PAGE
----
Lentiviruses are a subgroup with in the general family of retroviruses but they are distinct from the MLV like viruses in that they are able to infect non-dividing cells. The best studied of the lentiviruses is HIV and when observation was made, about 10 years ago, that HIV could infect terminally differentiated macrophages, which do not divide, there was a move within the research community to develop gene delivery vectors from HIV. There were number of early technical difficulties and first generation vectors could not be used in the clinic as they had potential to generate infectious HIV. Over past two years we have seen new HIV based vectors emerge that are severely disabled containing only the few HIV components that are required for efficient gene delivery to non dividing cells. These so called minimal vectors are now candidates for gene delivery vehicles for clinical use in gene therapy.
The technique, called Chimeraplasty, was developed for mammalian gene therapy. It has an advantage over current genetic engineering methods in that it can seek out any specific gene and cause tiny mutations with high precision. Instead of adding a new gene to trick a plant into doing something it would not normally do, Chimeraplasty simply switches on or off function for which the plant already has a gene.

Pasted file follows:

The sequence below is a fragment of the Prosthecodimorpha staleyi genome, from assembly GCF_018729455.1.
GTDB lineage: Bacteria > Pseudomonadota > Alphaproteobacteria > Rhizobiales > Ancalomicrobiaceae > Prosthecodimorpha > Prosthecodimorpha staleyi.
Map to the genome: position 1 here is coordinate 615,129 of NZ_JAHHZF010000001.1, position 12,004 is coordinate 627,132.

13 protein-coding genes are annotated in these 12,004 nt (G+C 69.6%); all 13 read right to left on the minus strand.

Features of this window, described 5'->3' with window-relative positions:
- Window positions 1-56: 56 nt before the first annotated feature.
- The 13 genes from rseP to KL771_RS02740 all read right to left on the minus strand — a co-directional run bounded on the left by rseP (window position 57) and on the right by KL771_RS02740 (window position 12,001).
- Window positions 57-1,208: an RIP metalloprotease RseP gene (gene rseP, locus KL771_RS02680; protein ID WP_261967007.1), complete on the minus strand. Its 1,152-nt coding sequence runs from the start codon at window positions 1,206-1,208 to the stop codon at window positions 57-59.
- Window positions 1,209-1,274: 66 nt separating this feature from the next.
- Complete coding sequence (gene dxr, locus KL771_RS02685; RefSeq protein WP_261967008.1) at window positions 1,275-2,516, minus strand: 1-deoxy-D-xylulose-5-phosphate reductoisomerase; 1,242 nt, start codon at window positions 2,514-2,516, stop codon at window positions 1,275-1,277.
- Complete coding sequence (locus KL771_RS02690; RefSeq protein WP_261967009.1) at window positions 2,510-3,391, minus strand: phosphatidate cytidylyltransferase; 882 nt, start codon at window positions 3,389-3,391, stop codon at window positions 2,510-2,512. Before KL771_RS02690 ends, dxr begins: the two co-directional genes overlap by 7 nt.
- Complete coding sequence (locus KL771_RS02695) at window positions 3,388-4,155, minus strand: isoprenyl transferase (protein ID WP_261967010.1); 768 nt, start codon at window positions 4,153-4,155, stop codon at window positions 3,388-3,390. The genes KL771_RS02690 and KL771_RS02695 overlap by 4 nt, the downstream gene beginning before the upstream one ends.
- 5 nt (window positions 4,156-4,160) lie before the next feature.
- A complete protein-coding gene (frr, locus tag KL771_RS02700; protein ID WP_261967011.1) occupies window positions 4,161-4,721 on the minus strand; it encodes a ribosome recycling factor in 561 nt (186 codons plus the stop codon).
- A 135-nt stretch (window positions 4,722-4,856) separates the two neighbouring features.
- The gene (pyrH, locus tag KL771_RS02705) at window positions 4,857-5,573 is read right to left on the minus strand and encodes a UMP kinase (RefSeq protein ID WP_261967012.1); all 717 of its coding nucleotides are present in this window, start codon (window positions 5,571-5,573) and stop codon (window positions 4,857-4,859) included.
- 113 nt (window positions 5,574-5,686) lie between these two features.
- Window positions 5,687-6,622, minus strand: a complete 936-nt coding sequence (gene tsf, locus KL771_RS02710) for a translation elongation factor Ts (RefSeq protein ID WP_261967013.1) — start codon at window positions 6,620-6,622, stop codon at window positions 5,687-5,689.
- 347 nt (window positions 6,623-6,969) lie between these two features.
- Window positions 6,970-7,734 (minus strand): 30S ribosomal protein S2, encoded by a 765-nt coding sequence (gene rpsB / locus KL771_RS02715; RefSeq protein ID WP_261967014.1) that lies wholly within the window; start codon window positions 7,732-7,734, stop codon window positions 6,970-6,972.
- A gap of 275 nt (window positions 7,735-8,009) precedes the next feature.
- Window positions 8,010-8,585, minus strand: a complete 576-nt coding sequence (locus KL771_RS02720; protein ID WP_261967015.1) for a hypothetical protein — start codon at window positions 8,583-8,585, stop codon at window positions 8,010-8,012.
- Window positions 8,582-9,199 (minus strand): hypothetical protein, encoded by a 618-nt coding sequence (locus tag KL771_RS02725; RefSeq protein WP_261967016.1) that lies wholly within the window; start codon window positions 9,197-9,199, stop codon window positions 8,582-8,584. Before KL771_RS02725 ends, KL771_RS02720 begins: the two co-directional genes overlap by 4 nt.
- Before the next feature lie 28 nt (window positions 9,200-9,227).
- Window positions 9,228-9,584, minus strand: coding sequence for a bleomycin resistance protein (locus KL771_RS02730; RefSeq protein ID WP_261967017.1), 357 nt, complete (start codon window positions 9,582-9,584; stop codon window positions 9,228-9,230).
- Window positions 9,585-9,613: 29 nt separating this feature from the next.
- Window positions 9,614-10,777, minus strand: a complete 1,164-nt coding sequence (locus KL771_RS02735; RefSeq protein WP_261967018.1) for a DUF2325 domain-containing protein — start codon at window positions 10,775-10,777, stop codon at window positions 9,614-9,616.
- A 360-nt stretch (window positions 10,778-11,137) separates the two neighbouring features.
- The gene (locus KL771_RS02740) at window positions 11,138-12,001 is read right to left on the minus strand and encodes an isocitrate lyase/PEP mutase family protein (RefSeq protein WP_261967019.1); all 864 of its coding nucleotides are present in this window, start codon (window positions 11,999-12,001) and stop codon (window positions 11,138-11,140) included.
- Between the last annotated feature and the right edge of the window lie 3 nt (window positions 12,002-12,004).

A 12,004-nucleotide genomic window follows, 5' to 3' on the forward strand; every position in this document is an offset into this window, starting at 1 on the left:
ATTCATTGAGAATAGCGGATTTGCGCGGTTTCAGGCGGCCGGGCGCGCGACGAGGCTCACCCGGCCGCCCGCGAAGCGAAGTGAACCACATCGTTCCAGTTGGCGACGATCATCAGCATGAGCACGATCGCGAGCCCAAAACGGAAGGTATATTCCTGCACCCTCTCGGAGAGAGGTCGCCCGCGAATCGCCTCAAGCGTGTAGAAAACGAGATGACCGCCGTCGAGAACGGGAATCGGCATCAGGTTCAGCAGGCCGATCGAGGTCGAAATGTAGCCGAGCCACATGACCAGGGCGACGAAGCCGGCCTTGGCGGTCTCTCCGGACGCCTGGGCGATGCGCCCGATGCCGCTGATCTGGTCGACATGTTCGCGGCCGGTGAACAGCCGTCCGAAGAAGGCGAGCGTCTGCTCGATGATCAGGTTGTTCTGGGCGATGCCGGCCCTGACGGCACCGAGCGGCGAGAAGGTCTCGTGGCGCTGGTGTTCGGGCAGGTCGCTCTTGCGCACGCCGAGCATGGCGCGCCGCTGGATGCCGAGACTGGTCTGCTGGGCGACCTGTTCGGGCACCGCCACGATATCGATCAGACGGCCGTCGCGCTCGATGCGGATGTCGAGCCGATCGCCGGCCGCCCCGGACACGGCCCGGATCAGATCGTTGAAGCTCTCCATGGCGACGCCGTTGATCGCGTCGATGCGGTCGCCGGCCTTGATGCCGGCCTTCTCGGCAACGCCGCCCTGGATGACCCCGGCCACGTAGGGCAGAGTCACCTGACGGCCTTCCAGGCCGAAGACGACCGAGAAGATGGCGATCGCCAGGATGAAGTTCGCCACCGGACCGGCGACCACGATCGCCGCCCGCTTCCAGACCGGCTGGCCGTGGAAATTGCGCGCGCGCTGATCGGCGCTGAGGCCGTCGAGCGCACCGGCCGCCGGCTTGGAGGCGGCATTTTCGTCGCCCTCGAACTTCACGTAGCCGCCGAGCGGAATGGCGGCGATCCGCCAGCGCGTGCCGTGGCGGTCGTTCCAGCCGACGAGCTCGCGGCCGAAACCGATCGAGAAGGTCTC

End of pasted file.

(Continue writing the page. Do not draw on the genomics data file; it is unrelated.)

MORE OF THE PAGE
Until now, an entire gene had to hitch a ride into the nucleus on a defused viruses, which has the ability to insert itself into the genome. However, the virus could settle anywhere on the genome, sometimes choosing a location that is less than optimal for the replication of new gene. Technique also eliminates the danger from inserting large sections of genes with potentially undesirable side- effects, such as poisoning beneficial insects.
For Chimeraplasty, researchers start with small chunks of artificial genetic material, called oligonucleotides or "oligos", with about 25 bases each. They mirror one specific plant gene except for a mismatch of a few bases. The chunks are hooked up to tiny gold particles, which are then shot into nucleus of cell with a particle gun. When the oligos attach their counterparts in the cell, the DNA repair machinery tries to "fix" the mismatch, using the new sequence of the bases as blueprint.